No sign of GM agreement

Labour concession talks between General Motors of Canada and theCanadian Auto Workers intensified yesterday, several days past agovernment-imposed deadline, as the union president said demands weregetting out of hand.

Labour concession talks between General Motors of Canada and the Canadian Auto Workers intensified yesterday, several days past a government-imposed deadline, as the union president said demands were getting out of hand.

“We believe we’ve already made the sacrifices necessary, we believe we’re close to our limit,” CAW president Ken Lewenza said in an interview.

“At the end of the day, sooner or later, we’re not going to be able to go any further and we’re close to that.”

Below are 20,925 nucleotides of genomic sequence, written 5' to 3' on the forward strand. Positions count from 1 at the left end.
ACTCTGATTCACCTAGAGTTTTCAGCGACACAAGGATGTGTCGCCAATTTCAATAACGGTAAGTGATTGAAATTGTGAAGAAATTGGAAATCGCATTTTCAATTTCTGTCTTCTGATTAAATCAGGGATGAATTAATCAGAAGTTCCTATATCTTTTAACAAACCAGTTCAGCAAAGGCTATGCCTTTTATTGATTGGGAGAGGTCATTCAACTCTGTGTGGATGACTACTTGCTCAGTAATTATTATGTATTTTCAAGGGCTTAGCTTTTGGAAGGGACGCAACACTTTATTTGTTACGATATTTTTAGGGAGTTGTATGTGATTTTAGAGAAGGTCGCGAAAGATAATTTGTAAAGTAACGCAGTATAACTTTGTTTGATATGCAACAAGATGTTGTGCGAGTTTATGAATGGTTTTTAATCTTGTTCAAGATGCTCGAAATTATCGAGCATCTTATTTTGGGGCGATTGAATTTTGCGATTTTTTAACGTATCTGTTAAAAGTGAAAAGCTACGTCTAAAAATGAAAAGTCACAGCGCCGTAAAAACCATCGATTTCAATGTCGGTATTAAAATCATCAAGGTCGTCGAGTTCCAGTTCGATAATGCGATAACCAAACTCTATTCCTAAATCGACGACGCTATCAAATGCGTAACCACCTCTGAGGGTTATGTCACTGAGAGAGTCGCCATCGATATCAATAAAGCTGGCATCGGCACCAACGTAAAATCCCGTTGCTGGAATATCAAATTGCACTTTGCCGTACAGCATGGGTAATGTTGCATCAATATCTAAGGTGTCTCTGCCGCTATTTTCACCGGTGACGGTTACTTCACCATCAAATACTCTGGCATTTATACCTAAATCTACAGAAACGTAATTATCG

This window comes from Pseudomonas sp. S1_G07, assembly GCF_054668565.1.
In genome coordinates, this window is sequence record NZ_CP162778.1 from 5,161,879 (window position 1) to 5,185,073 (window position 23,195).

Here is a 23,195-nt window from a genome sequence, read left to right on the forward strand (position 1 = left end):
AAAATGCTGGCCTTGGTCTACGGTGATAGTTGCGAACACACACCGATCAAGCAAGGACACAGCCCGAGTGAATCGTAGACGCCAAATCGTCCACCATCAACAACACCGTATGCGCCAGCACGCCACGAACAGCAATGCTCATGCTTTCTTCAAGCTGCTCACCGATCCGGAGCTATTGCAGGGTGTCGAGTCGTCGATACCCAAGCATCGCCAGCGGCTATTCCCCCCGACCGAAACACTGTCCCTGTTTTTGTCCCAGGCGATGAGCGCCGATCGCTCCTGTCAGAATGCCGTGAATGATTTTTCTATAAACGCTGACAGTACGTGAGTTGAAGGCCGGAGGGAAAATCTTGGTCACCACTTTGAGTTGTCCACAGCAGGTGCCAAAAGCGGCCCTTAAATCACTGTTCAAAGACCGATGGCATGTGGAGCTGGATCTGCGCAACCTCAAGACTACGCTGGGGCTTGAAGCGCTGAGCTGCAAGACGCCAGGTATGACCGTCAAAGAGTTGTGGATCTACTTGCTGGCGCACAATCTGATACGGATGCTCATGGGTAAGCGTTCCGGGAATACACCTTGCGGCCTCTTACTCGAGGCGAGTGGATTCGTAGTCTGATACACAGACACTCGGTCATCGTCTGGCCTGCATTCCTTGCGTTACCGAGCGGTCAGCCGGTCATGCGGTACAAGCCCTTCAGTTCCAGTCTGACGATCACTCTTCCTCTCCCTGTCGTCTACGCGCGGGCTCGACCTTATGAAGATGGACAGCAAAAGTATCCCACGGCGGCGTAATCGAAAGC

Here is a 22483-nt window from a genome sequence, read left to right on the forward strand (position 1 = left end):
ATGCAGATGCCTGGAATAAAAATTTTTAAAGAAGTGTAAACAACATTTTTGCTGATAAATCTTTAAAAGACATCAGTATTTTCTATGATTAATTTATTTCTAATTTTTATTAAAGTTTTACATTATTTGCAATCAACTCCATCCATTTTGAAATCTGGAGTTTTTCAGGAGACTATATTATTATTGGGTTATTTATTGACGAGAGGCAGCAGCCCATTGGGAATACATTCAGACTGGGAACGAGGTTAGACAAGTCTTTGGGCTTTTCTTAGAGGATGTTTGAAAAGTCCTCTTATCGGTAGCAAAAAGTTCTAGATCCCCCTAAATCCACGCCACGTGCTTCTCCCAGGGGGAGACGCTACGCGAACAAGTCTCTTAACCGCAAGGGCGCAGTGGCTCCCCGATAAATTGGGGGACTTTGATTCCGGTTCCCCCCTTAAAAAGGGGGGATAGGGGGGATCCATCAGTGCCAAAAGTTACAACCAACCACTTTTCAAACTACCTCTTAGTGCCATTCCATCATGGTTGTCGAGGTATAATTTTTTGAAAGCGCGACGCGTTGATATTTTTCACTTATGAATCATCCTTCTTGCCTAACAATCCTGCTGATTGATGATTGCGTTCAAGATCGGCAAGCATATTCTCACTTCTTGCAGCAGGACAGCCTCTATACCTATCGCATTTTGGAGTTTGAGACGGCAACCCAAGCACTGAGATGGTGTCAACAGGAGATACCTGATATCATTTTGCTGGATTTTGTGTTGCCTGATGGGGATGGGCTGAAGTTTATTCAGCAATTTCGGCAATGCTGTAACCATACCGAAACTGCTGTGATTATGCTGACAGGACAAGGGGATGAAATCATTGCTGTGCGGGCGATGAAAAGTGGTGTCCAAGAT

Teams bargained all through the long weekend aiming to strike a cost-cutting deal that will unlock $6 billion in assistance for the financially-troubled automaker.

Ottawa and the Ontario government allowed the parties to continue talking past Friday’s midnight deadline, while also working behind the scenes to broker a deal.

Lewenza had said “tiny steps of progress” were being made, but by yesterday afternoon he still saw no signs of an agreement being reached.

Still, he insisted that talks can’t break down because otherwise the company will be forced into filing for bankruptcy.

When negotiations resumed early yesterday the two master committees met face-to-face before breaking off into smaller groups in an attempt to deal with the most pressing issues.

Pensions, benefits and wages continue to be the main points of contention, Lewenza said, especially because he feels the union has already made greater concessions than were asked of Chrysler.

 
 
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